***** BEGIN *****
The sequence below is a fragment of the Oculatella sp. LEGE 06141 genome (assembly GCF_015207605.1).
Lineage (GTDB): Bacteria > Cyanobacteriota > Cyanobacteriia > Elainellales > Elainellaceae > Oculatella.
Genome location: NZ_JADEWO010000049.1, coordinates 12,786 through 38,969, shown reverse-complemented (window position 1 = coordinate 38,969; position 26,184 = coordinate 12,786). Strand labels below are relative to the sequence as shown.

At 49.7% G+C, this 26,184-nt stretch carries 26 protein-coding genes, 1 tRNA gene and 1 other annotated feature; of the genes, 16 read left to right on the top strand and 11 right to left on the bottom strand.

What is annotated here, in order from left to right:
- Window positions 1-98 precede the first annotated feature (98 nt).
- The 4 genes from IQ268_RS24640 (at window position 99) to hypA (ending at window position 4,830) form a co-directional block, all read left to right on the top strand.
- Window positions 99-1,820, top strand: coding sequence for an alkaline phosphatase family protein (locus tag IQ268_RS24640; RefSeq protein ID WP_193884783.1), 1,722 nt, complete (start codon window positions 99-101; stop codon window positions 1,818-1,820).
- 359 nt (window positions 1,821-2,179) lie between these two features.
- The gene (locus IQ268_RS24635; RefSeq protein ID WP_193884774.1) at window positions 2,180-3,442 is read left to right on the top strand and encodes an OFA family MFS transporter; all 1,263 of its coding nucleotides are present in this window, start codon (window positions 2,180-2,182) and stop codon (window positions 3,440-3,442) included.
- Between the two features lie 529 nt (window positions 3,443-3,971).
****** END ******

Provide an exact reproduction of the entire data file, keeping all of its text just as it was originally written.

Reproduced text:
The sequence below is a fragment of the Oculatella sp. LEGE 06141 genome (assembly GCF_015207605.1).
Lineage (GTDB): Bacteria > Cyanobacteriota > Cyanobacteriia > Elainellales > Elainellaceae > Oculatella.
Genome location: NZ_JADEWO010000049.1, coordinates 12,786 through 38,969, shown reverse-complemented (window position 1 = coordinate 38,969; position 26,184 = coordinate 12,786). Strand labels below are relative to the sequence as shown.

At 49.7% G+C, this 26,184-nt stretch carries 26 protein-coding genes, 1 tRNA gene and 1 other annotated feature; of the genes, 16 read left to right on the top strand and 11 right to left on the bottom strand.

What is annotated here, in order from left to right:
- Window positions 1-98 precede the first annotated feature (98 nt).
- The 4 genes from IQ268_RS24640 (at window position 99) to hypA (ending at window position 4,830) form a co-directional block, all read left to right on the top strand.
- Window positions 99-1,820, top strand: coding sequence for an alkaline phosphatase family protein (locus tag IQ268_RS24640; RefSeq protein ID WP_193884783.1), 1,722 nt, complete (start codon window positions 99-101; stop codon window positions 1,818-1,820).
- 359 nt (window positions 1,821-2,179) lie between these two features.
- The gene (locus IQ268_RS24635; RefSeq protein ID WP_193884774.1) at window positions 2,180-3,442 is read left to right on the top strand and encodes an OFA family MFS transporter; all 1,263 of its coding nucleotides are present in this window, start codon (window positions 2,180-2,182) and stop codon (window positions 3,440-3,442) included.
- Between the two features lie 529 nt (window positions 3,443-3,971).